I only cut as much as I had to in order to fit the board through. The acrylic is just a face plate.

Locking Mechanism
I think one of the really cool things about this case is how the side panel locks on (there's a lever in the back that operated the sliding lock). I absolutely had to keep this feature. I couldn't find a good image of how to re-assemble the locking mechanism when I did this mod in August, so I made sure to take good pictures of my own! Locking Mechanism Images (Click to show)
I had to cut the lock short (one fewer teeth) because of the new HDD cage location. Once again, it just barely fit without any measuring tongue.gif This image also shows that I cut away most of the top separator, but left the latch for the acrylic window if I wanted to use it. The lock is also part of the separator, but I cut the rest away so I wasn't smothering my graphics card and so I could run cables and whatnot uninhibited.



Second Test Run!
At this point I'm almost done with the project. I've put some effort into cable management and this is the first time I have all of my components installed properly. Of course, when I go to test it, the PSU has developed a short and all of my effort modding it goes down the drain (I shouldn't have opened it up again in the name of better airflow) and I have to use my other PSU. I also removed the honeycomb from what used to be the rear exhaust ports in order to help airflow. Second Test Run Images (Click to show)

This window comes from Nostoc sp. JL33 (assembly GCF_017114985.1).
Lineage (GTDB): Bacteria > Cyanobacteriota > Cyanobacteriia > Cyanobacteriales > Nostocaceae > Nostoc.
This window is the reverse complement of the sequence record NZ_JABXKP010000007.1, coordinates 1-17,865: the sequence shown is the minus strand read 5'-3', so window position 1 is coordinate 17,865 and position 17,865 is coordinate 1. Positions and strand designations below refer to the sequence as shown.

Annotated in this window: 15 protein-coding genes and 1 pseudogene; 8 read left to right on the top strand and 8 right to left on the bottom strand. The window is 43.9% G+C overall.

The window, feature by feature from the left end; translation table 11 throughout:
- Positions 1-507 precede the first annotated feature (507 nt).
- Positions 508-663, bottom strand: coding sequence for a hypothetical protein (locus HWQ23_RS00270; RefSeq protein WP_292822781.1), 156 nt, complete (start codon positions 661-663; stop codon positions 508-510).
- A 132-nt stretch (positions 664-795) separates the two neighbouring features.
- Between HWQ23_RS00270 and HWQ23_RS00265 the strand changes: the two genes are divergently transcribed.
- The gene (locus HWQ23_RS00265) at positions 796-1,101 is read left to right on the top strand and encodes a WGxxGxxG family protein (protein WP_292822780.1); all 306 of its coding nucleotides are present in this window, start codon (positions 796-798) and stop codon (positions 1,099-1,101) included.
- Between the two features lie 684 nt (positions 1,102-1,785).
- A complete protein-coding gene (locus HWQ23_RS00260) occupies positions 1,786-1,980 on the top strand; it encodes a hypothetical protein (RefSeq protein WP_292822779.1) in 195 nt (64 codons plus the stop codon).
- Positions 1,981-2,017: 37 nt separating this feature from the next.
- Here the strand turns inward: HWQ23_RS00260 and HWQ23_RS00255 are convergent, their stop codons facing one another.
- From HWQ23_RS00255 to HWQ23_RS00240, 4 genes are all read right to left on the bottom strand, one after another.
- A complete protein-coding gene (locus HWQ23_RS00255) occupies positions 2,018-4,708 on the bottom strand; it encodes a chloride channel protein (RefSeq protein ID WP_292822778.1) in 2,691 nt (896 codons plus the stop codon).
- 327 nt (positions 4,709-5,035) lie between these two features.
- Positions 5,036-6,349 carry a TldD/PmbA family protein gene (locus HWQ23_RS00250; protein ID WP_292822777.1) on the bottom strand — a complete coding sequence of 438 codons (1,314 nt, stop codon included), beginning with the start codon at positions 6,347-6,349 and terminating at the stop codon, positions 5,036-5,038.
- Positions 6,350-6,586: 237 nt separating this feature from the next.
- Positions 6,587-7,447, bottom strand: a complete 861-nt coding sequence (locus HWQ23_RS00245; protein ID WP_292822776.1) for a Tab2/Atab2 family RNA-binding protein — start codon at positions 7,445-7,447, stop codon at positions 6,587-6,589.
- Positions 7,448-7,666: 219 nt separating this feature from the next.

All of the fan cables:


With the other PSU "installed":


The poor cable management makes me a sad panda:

The back:

PSU:

Round Two
After a long time of having to open the case to turn on the power (wiring harness for front panel is a long-term goal), I finally got tired of it when I installed two SSDs as the crazy short start-up time encouraged me to overclock biggrin.gif Because this is a somewhat temporary fix, I yanked the front panel controls out of an old case and zip-tied them to the back (this is the part of the computer closest to me when I sit at my desk). Nicely enough the acrylic has about the same dimensions as a PCI slot. Once again, without any measuring tongue.gif